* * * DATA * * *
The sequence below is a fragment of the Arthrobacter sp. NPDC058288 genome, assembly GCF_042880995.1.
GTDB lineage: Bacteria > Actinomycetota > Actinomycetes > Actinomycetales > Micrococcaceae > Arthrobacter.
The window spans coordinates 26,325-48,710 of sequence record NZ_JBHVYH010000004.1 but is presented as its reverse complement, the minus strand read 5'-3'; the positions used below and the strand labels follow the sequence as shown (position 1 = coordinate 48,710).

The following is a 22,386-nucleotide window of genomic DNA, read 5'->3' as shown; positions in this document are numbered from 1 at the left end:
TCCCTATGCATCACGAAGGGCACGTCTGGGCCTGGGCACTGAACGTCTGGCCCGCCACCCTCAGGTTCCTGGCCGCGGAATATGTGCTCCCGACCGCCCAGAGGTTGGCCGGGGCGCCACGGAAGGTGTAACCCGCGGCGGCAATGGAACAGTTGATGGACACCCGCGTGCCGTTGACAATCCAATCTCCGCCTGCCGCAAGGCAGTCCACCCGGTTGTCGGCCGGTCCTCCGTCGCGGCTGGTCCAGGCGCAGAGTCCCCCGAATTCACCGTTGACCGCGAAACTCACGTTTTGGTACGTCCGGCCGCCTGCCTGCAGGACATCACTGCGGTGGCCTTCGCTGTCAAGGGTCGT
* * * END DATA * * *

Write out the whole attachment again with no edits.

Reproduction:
The sequence below is a fragment of the Arthrobacter sp. NPDC058288 genome, assembly GCF_042880995.1.
GTDB lineage: Bacteria > Actinomycetota > Actinomycetes > Actinomycetales > Micrococcaceae > Arthrobacter.
The window spans coordinates 26,325-48,710 of sequence record NZ_JBHVYH010000004.1 but is presented as its reverse complement, the minus strand read 5'-3'; the positions used below and the strand labels follow the sequence as shown (position 1 = coordinate 48,710).

The following is a 22,386-nucleotide window of genomic DNA, read 5'->3' as shown; positions in this document are numbered from 1 at the left end:
TCCCTATGCATCACGAAGGGCACGTCTGGGCCTGGGCACTGAACGTCTGGCCCGCCACCCTCAGGTTCCTGGCCGCGGAATATGTGCTCCCGACCGCCCAGAGGTTGGCCGGGGCGCCACGGAAGGTGTAACCCGCGGCGGCAATGGAACAGTTGATGGACACCCGCGTGCCGTTGACAATCCAATCTCCGCCTGCCGCAAGGCAGTCCACCCGGTTGTCGGCCGGTCCTCCGTCGCGGCTGGTCCAGGCGCAGAGTCCCCCGAATTCACCGTTGACCGCGAAACTCACGTTTTGGTACGTCCGGCCGCCTGCCTGCAGGACATCACTGCGGTGGCCTTCGCTGTCAAGGGTCGT